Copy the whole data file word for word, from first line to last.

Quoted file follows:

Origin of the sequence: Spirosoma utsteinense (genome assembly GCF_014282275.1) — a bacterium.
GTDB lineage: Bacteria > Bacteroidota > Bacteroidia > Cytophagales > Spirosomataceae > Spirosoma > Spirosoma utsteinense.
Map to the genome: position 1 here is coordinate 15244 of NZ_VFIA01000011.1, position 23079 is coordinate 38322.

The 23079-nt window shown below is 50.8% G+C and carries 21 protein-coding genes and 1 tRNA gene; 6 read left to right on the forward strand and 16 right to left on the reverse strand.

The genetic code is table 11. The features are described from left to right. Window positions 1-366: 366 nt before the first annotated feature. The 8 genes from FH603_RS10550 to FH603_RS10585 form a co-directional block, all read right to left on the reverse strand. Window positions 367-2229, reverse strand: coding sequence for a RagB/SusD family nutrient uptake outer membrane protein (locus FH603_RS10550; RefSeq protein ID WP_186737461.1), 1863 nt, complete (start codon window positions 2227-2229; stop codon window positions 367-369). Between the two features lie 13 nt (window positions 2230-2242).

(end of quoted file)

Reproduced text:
Origin of the sequence: Spirosoma utsteinense (genome assembly GCF_014282275.1) — a bacterium.
GTDB lineage: Bacteria > Bacteroidota > Bacteroidia > Cytophagales > Spirosomataceae > Spirosoma > Spirosoma utsteinense.
Map to the genome: position 1 here is coordinate 15244 of NZ_VFIA01000011.1, position 23079 is coordinate 38322.

The 23079-nt window shown below is 50.8% G+C and carries 21 protein-coding genes and 1 tRNA gene; 6 read left to right on the forward strand and 16 right to left on the reverse strand.

The genetic code is table 11. The features are described from left to right. Window positions 1-366: 366 nt before the first annotated feature. The 8 genes from FH603_RS10550 to FH603_RS10585 form a co-directional block, all read right to left on the reverse strand. Window positions 367-2229, reverse strand: coding sequence for a RagB/SusD family nutrient uptake outer membrane protein (locus FH603_RS10550; RefSeq protein ID WP_186737461.1), 1863 nt, complete (start codon window positions 2227-2229; stop codon window positions 367-369). Between the two features lie 13 nt (window positions 2230-2242).